I love articles like this as because not only does it talk about the new technology but it also talks about how it was used in application. And that is really neat. I can imagine this car driving around with a bnuch of parts that are 3D printed. I wish I could print out a new door for my car and fix that little door ding. But since I can't I can stay inside and read cool stories like this about companies that are taking this new technology and stretching how they do things to take advantage of what can be done to come up with better products for the consumer.
This is really interesting. It seems that the "printed" parts from these high end printers can really be used. This definately revolutionizes machining. With the right CAD environment and a variety of tools the speed with which one can prototype these days is breathtaking.
Prodrive is a great example of pushing the technology past pure prototyping and into functional parts. The other great thing about this use case example is that they really have a multi-tiered roll out plan for leveraging 3D printing. With that kind of solid roadmap, it's no wonder they are having some solid success.
3D printing technology has been used in the vintage car market for years. I first heard about it in an interview with Jay Leno and his head mechanic. They used 3D printing to create or replace impossible to find parts for Jay's extensive collection.
Increased innovation in the automotive industry is exciting and long overdue.
Beth, this is really exciting news in the 3D printing/additive manufacturing arena. Aerospace and race car makers have been using some forms of 3D printing for onsite repair and for short runs of components, but to see so many end-use parts designed and printed this way is a major breakthrough.
While reading the article I was thinking if the company was considering using 3d parts in the final product. Must have read my mind because that question was answered in the next sentence. I like the fact that the 3d printouts are used for prototyping but really like the use of them in low rate mfg products.
I wanted to mention that my current contract assignment led me into sourcing some prototypes last month, and I got my very first experience with Z-Corp selective color 3D parts.Wow.Dimensional accuracy, full color legible labeling on the part surfaces, and tough, yet flexible parts.State of the art; most impressive rapid turn parts I've seen yet.It's probably a very sour taste to the Z-Corp providers that we still refer generically to 24 hour turn parts as SLA's.....so I suppose my adult son would say, "This is NOT your father's SLA !"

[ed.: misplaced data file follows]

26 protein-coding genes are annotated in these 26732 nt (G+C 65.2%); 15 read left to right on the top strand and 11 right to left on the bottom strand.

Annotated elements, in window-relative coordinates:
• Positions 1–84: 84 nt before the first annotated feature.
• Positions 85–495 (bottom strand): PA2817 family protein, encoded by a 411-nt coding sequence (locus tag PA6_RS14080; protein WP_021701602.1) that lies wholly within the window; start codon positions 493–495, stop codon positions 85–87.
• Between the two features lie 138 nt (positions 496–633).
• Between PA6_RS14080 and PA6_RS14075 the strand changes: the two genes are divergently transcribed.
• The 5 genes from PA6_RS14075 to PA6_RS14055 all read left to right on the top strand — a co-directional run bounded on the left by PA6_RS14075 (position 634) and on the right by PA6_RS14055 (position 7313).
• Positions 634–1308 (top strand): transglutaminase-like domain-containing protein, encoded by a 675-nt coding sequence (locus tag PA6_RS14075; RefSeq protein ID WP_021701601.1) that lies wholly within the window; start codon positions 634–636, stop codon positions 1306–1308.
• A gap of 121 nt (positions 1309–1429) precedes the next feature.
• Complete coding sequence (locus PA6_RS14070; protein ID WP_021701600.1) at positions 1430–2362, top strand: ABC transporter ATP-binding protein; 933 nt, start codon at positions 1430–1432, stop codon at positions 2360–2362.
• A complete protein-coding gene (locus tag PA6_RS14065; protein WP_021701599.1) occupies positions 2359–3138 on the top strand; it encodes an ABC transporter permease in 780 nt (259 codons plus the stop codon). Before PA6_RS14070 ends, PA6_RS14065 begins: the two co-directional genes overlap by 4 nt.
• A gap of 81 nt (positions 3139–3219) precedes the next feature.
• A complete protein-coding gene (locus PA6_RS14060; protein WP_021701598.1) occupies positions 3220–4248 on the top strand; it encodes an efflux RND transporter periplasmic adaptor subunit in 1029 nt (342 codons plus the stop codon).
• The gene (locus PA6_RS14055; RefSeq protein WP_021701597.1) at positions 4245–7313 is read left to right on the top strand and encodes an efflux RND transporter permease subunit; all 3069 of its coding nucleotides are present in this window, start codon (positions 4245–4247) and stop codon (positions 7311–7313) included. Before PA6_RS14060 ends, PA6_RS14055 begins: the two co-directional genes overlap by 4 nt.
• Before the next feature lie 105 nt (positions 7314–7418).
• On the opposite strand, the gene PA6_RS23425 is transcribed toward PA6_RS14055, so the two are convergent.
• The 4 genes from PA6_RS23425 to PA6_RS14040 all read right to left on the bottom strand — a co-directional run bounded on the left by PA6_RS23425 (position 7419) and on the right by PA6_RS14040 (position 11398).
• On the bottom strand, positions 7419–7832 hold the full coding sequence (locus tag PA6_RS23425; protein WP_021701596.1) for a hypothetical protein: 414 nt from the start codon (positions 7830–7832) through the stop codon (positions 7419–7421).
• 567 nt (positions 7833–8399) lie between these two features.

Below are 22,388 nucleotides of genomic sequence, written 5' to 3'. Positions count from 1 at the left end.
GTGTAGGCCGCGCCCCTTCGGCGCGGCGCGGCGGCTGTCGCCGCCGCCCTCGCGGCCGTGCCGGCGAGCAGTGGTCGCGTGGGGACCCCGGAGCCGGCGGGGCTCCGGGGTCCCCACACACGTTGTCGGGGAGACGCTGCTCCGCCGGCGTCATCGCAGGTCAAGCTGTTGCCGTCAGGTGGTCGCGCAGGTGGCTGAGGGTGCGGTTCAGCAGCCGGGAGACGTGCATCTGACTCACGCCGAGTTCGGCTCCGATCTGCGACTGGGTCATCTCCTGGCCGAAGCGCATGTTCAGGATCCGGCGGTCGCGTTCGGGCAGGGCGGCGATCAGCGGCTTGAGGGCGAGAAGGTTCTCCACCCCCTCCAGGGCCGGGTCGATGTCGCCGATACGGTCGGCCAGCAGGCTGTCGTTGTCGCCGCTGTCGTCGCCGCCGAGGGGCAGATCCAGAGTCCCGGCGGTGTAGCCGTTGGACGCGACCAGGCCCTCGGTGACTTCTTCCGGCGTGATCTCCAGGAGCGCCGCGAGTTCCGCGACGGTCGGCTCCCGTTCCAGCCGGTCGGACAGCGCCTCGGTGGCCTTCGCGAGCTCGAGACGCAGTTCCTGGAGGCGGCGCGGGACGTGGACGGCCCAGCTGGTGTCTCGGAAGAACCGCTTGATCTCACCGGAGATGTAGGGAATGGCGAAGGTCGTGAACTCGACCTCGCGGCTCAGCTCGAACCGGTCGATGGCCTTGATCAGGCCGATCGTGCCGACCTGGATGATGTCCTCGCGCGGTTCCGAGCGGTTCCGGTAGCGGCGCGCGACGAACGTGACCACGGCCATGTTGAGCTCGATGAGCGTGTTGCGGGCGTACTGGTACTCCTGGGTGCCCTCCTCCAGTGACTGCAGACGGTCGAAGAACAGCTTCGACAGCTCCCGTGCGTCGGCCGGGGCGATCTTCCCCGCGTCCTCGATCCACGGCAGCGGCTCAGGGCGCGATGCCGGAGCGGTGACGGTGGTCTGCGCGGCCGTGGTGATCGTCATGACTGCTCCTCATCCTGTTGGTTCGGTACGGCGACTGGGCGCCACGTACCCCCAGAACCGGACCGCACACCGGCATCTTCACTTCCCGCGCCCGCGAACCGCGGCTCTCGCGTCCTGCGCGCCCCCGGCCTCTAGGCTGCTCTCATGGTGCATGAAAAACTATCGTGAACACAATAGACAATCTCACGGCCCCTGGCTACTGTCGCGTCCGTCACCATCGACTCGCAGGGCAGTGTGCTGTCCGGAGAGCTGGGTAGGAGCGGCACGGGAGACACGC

@gsmith120: I'm definnitely hearing a lot more about companies deploying 3D printing for low-grade production parts. The significant advances in quality, durability, accuracy for part tolerances, coupled with falling prices is making this a no-brainer for companies. I suspect we're going to see a lot more activity on this front going forward.
We do very low volume mining vehicles and often get unique requests.
I recently needed an electrical enclosure for an odd application and was able to fulfill it through Redeye (Stratasys). Free from the cost constraints of buying a mold or limited geometry of stock enclosures I was able to supply a much better product. The Redeye service had some very rugged (I chose a ABS/PC blend) material choices and a user friendly outmated quote process that really helped me refine my design from a cost stand point (small changes can really reduce cost).
This was a end use solutiion for us.
Rapid manufacturing techniques can also allow you to create shapes that simply cannot be molded or machined. This is only going to get better, cheaper and faster-and rather quickly I expect.
Back in 2002 when I worked at Chrysler Research Facility in Windsor, we parametrized an Edlebrock intake for a Dodge V8. We were able to make adjusts to the runners and deck height based on engine dyno and engine flow machine data to develop intakes for both long and short tracks for the NASCAR series. We then printed these intakes out on our 3D printer in a thermally resistant epoxy and then sent this out to a machine shop to be drilled and tapped for sensors. We then installed this assembly on an actual block in a NASCAR car and were able to obtain real-time data from the sensors on a 10 lap run. Best job I ever had.
Although plastics make up only about 11% of all US municipal solid waste, many are actually more energy-dense than coal. Converting these non-recycled plastics into energy with existing technologies could reduce US coal consumption, as well as boost domestic energy reserves, says a new study.
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